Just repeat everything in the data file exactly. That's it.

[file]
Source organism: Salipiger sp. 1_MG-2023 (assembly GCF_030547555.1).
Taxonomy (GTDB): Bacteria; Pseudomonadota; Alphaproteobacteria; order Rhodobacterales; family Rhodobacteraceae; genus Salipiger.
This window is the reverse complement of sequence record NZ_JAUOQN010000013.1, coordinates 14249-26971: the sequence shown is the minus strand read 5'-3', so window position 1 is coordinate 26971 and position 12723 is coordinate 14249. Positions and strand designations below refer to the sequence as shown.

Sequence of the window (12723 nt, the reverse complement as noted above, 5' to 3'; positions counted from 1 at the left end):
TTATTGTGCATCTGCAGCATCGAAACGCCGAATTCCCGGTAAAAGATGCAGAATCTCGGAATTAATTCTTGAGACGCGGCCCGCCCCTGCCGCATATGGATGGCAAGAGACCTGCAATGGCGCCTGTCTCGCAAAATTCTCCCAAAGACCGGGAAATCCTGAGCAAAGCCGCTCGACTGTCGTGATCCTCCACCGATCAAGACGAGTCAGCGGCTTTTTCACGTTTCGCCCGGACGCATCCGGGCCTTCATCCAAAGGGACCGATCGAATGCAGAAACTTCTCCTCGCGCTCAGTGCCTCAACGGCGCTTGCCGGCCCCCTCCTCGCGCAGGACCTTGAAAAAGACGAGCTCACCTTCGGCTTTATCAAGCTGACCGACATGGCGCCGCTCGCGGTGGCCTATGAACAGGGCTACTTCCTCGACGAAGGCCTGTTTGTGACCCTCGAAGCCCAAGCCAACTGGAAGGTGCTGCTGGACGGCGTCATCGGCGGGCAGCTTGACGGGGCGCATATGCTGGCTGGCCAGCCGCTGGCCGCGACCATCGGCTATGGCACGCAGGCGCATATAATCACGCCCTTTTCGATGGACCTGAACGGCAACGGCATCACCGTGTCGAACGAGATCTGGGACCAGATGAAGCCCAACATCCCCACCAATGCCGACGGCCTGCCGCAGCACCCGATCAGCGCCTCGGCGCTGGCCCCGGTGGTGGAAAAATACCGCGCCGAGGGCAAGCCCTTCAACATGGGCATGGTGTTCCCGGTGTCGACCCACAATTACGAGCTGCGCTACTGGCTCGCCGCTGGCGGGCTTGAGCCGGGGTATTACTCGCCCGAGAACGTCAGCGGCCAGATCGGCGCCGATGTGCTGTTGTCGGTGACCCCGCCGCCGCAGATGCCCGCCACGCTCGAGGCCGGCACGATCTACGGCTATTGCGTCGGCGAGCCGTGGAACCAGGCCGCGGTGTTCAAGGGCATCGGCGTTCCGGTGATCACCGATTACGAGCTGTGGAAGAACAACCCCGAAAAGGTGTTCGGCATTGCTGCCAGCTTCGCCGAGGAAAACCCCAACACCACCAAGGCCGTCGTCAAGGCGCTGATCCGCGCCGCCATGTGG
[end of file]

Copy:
Source organism: Salipiger sp. 1_MG-2023 (assembly GCF_030547555.1).
Taxonomy (GTDB): Bacteria; Pseudomonadota; Alphaproteobacteria; order Rhodobacterales; family Rhodobacteraceae; genus Salipiger.
This window is the reverse complement of sequence record NZ_JAUOQN010000013.1, coordinates 14249-26971: the sequence shown is the minus strand read 5'-3', so window position 1 is coordinate 26971 and position 12723 is coordinate 14249. Positions and strand designations below refer to the sequence as shown.

Sequence of the window (12723 nt, the reverse complement as noted above, 5' to 3'; positions counted from 1 at the left end):
TTATTGTGCATCTGCAGCATCGAAACGCCGAATTCCCGGTAAAAGATGCAGAATCTCGGAATTAATTCTTGAGACGCGGCCCGCCCCTGCCGCATATGGATGGCAAGAGACCTGCAATGGCGCCTGTCTCGCAAAATTCTCCCAAAGACCGGGAAATCCTGAGCAAAGCCGCTCGACTGTCGTGATCCTCCACCGATCAAGACGAGTCAGCGGCTTTTTCACGTTTCGCCCGGACGCATCCGGGCCTTCATCCAAAGGGACCGATCGAATGCAGAAACTTCTCCTCGCGCTCAGTGCCTCAACGGCGCTTGCCGGCCCCCTCCTCGCGCAGGACCTTGAAAAAGACGAGCTCACCTTCGGCTTTATCAAGCTGACCGACATGGCGCCGCTCGCGGTGGCCTATGAACAGGGCTACTTCCTCGACGAAGGCCTGTTTGTGACCCTCGAAGCCCAAGCCAACTGGAAGGTGCTGCTGGACGGCGTCATCGGCGGGCAGCTTGACGGGGCGCATATGCTGGCTGGCCAGCCGCTGGCCGCGACCATCGGCTATGGCACGCAGGCGCATATAATCACGCCCTTTTCGATGGACCTGAACGGCAACGGCATCACCGTGTCGAACGAGATCTGGGACCAGATGAAGCCCAACATCCCCACCAATGCCGACGGCCTGCCGCAGCACCCGATCAGCGCCTCGGCGCTGGCCCCGGTGGTGGAAAAATACCGCGCCGAGGGCAAGCCCTTCAACATGGGCATGGTGTTCCCGGTGTCGACCCACAATTACGAGCTGCGCTACTGGCTCGCCGCTGGCGGGCTTGAGCCGGGGTATTACTCGCCCGAGAACGTCAGCGGCCAGATCGGCGCCGATGTGCTGTTGTCGGTGACCCCGCCGCCGCAGATGCCCGCCACGCTCGAGGCCGGCACGATCTACGGCTATTGCGTCGGCGAGCCGTGGAACCAGGCCGCGGTGTTCAAGGGCATCGGCGTTCCGGTGATCACCGATTACGAGCTGTGGAAGAACAACCCCGAAAAGGTGTTCGGCATTGCTGCCAGCTTCGCCGAGGAAAACCCCAACACCACCAAGGCCGTCGTCAAGGCGCTGATCCGCGCCGCCATGTGG